Structural connectivity in spatial attention network: reconstruction from left hemispatial neglect
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Left hemispatial neglect (neglect) is an impaired state of spatial attention. We aimed to reconstruct structural connectivity in the spatial attention network and to identify disconnection patterns underlying neglect. We enrolled 59 right-handed patients who had their first-ever infarction in the right hemisphere and classified them into neglect group (34 patients with neglect) and control group (25 patients without neglect). The neglect group was further subcategorized into 6 subgroups based on infarcted vascular territories. Diffusion tensor imaging data were obtained from all patients. Fractional anisotropy maps were compared between neglect group/subgroups and the control group by using non-parametric voxel-based analysis, generating a lesion path mask. Probabilistic tractography analysis using the lesion path mask reconstructed the following structural connectivity in the spatial attention network, which is specifically damaged in neglect patients: (1) superior longitudinal fasciculus (SLF) I connecting the superior parietal lobule/intraparietal sulcus with the superior frontal gyrus/frontal eye field (SFG/FEF) (dorsal attention network); (2) SLF III/the arcuate fasciculus (AF) and the extreme capsule/inferior fronto-occipital fasciculus (IFOF) connecting the right inferior parietal lobule/temporoparietal junction/superior temporal gyrus (IPL/TPJ/STG) with the middle frontal gyrus/inferior frontal gyrus (ventral attention network); (3) the thalamic radiations to the spatial attention-related cortices; and (4) SLF II and IFOF interconnecting dorsal and ventral attention networks. Individual analysis indicated that isolated damage in SLF I, SLF II, SLF III/AF or the thalamic radiations to IPL/TPJ/STG due to posterior cerebral artery infarction, or simultaneous damage in four thalamic radiations due to anterior choroidal artery infarction, underlies different phenotypes of neglect.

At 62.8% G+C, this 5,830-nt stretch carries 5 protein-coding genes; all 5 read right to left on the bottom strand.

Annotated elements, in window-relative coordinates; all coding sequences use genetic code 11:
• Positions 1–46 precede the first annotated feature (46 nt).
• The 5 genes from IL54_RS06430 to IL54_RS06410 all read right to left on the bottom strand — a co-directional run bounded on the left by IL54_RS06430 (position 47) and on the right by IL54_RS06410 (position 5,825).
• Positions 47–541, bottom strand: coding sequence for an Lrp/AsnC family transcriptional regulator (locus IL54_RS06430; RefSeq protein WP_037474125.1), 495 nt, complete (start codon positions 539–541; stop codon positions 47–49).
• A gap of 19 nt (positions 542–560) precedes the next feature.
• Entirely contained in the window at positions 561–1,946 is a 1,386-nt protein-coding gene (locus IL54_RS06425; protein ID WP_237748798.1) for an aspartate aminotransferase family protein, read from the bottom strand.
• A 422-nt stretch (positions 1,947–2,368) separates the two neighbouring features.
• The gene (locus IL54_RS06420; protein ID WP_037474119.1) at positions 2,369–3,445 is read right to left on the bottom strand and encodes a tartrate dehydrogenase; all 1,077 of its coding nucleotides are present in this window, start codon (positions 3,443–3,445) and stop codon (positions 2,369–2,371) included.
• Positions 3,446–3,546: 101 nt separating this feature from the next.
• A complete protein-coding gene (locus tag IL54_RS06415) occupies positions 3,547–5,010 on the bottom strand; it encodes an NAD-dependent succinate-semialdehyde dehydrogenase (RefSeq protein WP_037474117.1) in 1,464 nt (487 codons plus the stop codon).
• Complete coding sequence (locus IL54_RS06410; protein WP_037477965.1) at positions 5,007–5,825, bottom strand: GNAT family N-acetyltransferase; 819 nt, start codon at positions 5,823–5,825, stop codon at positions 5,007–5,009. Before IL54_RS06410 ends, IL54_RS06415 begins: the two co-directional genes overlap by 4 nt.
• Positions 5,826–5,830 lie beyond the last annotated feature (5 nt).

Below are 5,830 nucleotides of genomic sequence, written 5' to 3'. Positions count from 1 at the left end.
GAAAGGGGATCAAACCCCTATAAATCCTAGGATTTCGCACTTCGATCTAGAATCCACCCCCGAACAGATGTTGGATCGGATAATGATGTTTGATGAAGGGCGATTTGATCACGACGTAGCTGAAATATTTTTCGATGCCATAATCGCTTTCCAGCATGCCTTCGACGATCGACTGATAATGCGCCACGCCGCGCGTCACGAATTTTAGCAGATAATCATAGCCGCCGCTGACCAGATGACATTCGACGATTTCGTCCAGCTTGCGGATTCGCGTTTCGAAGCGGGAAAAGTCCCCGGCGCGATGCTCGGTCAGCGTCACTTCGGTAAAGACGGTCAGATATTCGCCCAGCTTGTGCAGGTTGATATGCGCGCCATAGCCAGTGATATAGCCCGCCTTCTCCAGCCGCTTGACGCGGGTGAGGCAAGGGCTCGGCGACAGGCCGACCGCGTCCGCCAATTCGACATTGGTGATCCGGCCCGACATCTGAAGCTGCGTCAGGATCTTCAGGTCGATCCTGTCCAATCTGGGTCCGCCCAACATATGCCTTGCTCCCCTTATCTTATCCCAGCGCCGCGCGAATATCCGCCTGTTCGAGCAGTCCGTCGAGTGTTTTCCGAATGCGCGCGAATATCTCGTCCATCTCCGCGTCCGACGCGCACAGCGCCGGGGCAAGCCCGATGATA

KeywordsLeft hemispatial neglect Diffusion tensor imaging Structural connectivity
We would like to thank Devera G. Schoenberg, M.Sc. Editor and the NIH Fellows Editorial Board, for reviewing the manuscript.
Compliance with ethical standards
This study was supported by Comprehensive Brain Science Network, Japan.
Conflict of interest
All authors declare that they have no conflict of interest.
All procedures performed in studies involving human participants were in accordance with the ethical standards of the institutional committee and with the 1964 Helsinki declaration and its later amendments or comparable ethical standards.
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